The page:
You have the natural numbers, then the integers, then the rational numbers, then the real numbers, which is the set of rational and irrational numbers. But are there two distinct sets of irrational numbers? Some irrational numbers like e or pi or the square root of 2 are derivable. But it’s also possible to have a random irrational number. Is there a term for the set of numbers that includes the rational numbers and derivable irrational numbers but doesn’t include random irrational numbers?

As an aside, the cardinality of the set of computable numbers is still only the same as the cardinality of the integers. Which means that even that very large (for human purposes) set is still only an infinitesimally small portion of the full set of real numbers.

EDIT: The OP is not referring to algebraic numbers, since he uses e and pi as examples, both of which are computable but transcendental.

Unanswerable until the OP defines what he means by “derivable”.

The most familiar hierarchy of fields beyond the rational numbers is as follows:

[ul]

[li]The constructible numbers: These are the points on the real line that you can get to from zero and one using a compass and a straightedge.[/li][li]The algebraic numbers: These are the roots of polynomials with integer coefficients.[/li][li]The computable numbers: These are the reals that can be approximated to any degree of accuracy with rational computations.[/li][li]The definable numbers: These are the reals that can be given finite-length descriptions.[/li][/ul]

You could make the list a lot longer, but nothing I’ve left off has a particularly natural characterization. Note that all of these are countable sets, and each one is a proper subset of the next one.

That said, this doesn’t have quite the same feel as the distinction between the more familiar number systems. In the standard construction of the real numbers, we start with the axioms of set theory, use those to define the naturals, and then use simple set operations to get the integers, the rationals and the reals in order. You probably could stick in some more complicated constructions to get the others above, but it’s not clear what that would buy you beyond a much more complicated theory.

ETA:

Either computable or definable, which most people will see as equivalent notions unless they have some pretty specialized knowledge.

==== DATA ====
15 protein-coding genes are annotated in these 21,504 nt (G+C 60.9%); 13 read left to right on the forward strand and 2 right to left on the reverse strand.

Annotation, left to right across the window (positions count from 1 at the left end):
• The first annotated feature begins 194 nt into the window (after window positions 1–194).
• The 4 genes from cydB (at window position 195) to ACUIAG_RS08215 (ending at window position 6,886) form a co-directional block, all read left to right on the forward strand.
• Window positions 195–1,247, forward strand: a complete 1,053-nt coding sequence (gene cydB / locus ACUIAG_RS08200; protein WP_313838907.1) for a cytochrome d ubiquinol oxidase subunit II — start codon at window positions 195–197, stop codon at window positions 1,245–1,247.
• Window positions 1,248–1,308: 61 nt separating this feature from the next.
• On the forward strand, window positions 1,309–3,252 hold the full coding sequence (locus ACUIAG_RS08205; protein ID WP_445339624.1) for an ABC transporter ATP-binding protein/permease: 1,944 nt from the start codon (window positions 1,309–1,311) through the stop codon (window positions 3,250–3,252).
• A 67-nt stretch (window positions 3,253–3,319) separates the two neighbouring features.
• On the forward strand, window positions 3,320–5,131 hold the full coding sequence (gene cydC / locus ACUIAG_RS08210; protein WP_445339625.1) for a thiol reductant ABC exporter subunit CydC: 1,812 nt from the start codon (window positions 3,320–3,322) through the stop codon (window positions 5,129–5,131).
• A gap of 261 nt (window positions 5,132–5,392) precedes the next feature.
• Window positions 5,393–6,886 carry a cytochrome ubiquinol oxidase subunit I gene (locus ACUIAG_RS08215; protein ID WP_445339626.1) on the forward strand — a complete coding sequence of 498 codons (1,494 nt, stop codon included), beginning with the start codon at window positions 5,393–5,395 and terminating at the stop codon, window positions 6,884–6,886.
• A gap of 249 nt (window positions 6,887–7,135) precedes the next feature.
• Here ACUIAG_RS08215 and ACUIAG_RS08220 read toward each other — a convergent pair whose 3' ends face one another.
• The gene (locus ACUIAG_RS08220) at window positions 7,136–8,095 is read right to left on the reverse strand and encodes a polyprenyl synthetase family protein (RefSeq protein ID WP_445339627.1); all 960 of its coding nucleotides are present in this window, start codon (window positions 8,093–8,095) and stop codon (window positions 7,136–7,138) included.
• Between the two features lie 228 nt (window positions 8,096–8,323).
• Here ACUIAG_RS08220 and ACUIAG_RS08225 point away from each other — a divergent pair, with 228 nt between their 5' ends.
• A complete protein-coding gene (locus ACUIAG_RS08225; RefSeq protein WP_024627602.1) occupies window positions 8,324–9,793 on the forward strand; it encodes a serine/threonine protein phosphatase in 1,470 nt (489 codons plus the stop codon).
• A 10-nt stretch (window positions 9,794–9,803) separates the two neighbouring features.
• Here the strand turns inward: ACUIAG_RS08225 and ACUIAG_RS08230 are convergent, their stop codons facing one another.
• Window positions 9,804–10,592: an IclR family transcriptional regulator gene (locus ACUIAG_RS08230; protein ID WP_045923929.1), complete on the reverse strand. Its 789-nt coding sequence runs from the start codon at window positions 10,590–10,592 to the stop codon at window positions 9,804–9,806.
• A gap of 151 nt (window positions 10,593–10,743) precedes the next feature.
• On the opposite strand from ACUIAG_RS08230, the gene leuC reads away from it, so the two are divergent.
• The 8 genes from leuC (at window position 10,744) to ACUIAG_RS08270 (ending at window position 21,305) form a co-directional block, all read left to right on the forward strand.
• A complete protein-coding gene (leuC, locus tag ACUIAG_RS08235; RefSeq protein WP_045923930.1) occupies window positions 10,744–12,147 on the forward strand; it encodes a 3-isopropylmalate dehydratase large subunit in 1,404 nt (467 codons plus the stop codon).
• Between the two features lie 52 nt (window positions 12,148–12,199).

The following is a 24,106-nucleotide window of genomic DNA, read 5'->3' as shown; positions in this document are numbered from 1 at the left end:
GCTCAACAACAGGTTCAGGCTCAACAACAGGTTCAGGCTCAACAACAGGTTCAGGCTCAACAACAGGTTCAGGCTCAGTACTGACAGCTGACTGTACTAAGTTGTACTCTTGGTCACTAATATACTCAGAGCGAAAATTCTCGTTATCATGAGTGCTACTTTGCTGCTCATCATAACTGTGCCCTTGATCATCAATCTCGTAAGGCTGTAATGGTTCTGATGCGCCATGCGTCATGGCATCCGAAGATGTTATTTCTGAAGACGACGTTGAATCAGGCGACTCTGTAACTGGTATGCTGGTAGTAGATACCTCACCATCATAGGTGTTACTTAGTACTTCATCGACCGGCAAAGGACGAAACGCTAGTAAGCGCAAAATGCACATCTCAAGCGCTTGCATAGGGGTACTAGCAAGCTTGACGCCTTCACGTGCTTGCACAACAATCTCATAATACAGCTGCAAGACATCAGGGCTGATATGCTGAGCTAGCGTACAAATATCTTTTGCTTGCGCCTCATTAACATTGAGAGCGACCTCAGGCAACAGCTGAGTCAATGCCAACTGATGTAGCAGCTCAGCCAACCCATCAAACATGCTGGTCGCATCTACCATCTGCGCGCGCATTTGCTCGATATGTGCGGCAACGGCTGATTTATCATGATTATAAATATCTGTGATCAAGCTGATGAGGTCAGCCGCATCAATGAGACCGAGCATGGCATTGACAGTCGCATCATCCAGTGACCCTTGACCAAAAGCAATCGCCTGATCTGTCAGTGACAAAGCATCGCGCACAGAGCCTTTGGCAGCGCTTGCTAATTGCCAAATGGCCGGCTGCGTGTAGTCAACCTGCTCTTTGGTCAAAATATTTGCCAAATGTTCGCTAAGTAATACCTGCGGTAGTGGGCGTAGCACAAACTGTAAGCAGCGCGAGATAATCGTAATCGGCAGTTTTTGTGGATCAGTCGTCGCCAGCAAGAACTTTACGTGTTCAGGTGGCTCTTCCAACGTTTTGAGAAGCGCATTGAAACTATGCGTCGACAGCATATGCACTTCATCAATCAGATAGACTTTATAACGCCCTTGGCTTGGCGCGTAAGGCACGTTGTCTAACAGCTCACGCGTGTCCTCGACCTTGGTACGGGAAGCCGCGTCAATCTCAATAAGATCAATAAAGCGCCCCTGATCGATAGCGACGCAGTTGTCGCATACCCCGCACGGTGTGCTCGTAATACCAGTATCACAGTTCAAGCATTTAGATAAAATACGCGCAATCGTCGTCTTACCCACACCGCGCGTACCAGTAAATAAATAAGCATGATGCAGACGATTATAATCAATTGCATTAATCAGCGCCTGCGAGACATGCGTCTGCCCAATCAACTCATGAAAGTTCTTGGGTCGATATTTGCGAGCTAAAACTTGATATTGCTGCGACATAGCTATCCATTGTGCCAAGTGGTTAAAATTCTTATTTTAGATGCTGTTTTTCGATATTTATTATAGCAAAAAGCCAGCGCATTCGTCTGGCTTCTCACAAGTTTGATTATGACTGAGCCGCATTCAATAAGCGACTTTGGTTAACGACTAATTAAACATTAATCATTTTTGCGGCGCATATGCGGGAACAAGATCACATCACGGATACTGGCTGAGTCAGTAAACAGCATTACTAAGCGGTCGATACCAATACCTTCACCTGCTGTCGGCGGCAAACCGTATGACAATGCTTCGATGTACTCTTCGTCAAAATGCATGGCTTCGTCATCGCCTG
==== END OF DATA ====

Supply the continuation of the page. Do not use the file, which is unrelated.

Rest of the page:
The example I’ve seen to distinguish computable from definable is the halting Omega, a number which encodes whether a given Turing machine will halt on any given program. So long as the Turing machine is fully specified, Omega can be defined, but since a computation of Omega would require a solution of the halting problem, it cannot be computed.

That’s a pretty botched explanation. Chaitin’s constant Omega is the probability that a randomly chosen program will halt when given a randomly chosen input. Not only is it not computable, but you can’t say anything about its value without assuming the answer.

For purposes of this thread, let’s say a derivable number is one that two mathematicians could determine independently of each other by starting from a common definition. If, for example, two mathematicians were each determining the square root of two to five hundred places, they’d come up with the same number. This wouldn’t happen with a random number.

This sounds like what I was looking for.

A very interesting set of numbers is Erret Bishop’s constructible number (not to be confused with the geometrically constructible numbers). One of these numbers is defined by two recursively enumerable sequences (i.e. sequences that can be the output of Turing machine) of integers, say {a_n} and {b_n} with the property that it is provable (constructively, of course) that a_n/b_n - a_m/b_m < 1/n + 1/m for all n and m. Then the limit a_n/b_n is a constructible number. It is interesting that there are constructible numbers in this sense for which, in our present state of ignorance, we cannot write down a single decimal place. Hint: we might know, for example that it starts out either .99999… for an incredibly large number of places or that it starts out 1.00000…, ditto. It might be exactly 1, or differ from 1 by an incredibly tiny number and we don’t which.

Hmm, not sure if there’s some misunderstanding – Omega is the probability that a given (prefix-free) Turing machine will halt given a random program; and while it’s not computable, it’s left-computably enumerable, i.e. the set of rational numbers that are smaller than Omega is computably enumerable, and thus, you can, in principle, construct better and better approximations to its value (as Calude has done, for example).